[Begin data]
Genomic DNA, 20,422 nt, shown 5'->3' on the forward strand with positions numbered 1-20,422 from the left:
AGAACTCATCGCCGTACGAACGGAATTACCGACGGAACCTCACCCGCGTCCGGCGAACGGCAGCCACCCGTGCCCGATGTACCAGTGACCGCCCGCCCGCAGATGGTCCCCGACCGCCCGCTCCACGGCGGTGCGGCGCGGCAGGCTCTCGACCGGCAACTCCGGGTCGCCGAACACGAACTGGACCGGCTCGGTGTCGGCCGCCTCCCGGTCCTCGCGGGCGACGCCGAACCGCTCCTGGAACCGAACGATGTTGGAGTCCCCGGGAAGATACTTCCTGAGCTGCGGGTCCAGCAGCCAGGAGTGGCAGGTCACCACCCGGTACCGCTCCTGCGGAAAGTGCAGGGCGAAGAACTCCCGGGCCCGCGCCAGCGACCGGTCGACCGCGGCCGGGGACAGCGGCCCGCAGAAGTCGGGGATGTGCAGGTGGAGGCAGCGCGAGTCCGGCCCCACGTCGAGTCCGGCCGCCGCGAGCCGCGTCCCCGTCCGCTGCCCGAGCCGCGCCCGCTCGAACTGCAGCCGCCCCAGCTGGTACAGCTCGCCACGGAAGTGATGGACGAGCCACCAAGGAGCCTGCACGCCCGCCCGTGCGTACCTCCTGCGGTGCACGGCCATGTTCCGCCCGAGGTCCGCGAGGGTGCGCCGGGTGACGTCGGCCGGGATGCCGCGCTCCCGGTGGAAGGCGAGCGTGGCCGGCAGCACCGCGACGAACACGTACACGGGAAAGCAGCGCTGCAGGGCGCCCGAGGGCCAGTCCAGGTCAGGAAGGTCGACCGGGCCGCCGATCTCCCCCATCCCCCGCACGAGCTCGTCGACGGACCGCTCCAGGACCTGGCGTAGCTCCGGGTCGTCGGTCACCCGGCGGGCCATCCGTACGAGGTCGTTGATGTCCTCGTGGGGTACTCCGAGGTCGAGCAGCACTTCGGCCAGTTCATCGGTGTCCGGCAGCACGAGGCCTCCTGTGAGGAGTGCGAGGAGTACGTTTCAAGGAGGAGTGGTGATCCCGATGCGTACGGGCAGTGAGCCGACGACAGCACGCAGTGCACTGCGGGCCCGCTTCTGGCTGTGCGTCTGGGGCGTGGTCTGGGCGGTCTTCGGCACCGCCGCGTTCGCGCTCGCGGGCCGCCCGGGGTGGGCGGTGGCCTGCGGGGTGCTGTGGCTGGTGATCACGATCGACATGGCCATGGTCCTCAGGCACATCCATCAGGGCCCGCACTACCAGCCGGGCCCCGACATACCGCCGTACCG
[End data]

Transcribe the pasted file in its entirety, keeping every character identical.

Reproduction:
Genomic DNA, 20,422 nt, shown 5'->3' on the forward strand with positions numbered 1-20,422 from the left:
AGAACTCATCGCCGTACGAACGGAATTACCGACGGAACCTCACCCGCGTCCGGCGAACGGCAGCCACCCGTGCCCGATGTACCAGTGACCGCCCGCCCGCAGATGGTCCCCGACCGCCCGCTCCACGGCGGTGCGGCGCGGCAGGCTCTCGACCGGCAACTCCGGGTCGCCGAACACGAACTGGACCGGCTCGGTGTCGGCCGCCTCCCGGTCCTCGCGGGCGACGCCGAACCGCTCCTGGAACCGAACGATGTTGGAGTCCCCGGGAAGATACTTCCTGAGCTGCGGGTCCAGCAGCCAGGAGTGGCAGGTCACCACCCGGTACCGCTCCTGCGGAAAGTGCAGGGCGAAGAACTCCCGGGCCCGCGCCAGCGACCGGTCGACCGCGGCCGGGGACAGCGGCCCGCAGAAGTCGGGGATGTGCAGGTGGAGGCAGCGCGAGTCCGGCCCCACGTCGAGTCCGGCCGCCGCGAGCCGCGTCCCCGTCCGCTGCCCGAGCCGCGCCCGCTCGAACTGCAGCCGCCCCAGCTGGTACAGCTCGCCACGGAAGTGATGGACGAGCCACCAAGGAGCCTGCACGCCCGCCCGTGCGTACCTCCTGCGGTGCACGGCCATGTTCCGCCCGAGGTCCGCGAGGGTGCGCCGGGTGACGTCGGCCGGGATGCCGCGCTCCCGGTGGAAGGCGAGCGTGGCCGGCAGCACCGCGACGAACACGTACACGGGAAAGCAGCGCTGCAGGGCGCCCGAGGGCCAGTCCAGGTCAGGAAGGTCGACCGGGCCGCCGATCTCCCCCATCCCCCGCACGAGCTCGTCGACGGACCGCTCCAGGACCTGGCGTAGCTCCGGGTCGTCGGTCACCCGGCGGGCCATCCGTACGAGGTCGTTGATGTCCTCGTGGGGTACTCCGAGGTCGAGCAGCACTTCGGCCAGTTCATCGGTGTCCGGCAGCACGAGGCCTCCTGTGAGGAGTGCGAGGAGTACGTTTCAAGGAGGAGTGGTGATCCCGATGCGTACGGGCAGTGAGCCGACGACAGCACGCAGTGCACTGCGGGCCCGCTTCTGGCTGTGCGTCTGGGGCGTGGTCTGGGCGGTCTTCGGCACCGCCGCGTTCGCGCTCGCGGGCCGCCCGGGGTGGGCGGTGGCCTGCGGGGTGCTGTGGCTGGTGATCACGATCGACATGGCCATGGTCCTCAGGCACATCCATCAGGGCCCGCACTACCAGCCGGGCCCCGACATACCGCCGTACCG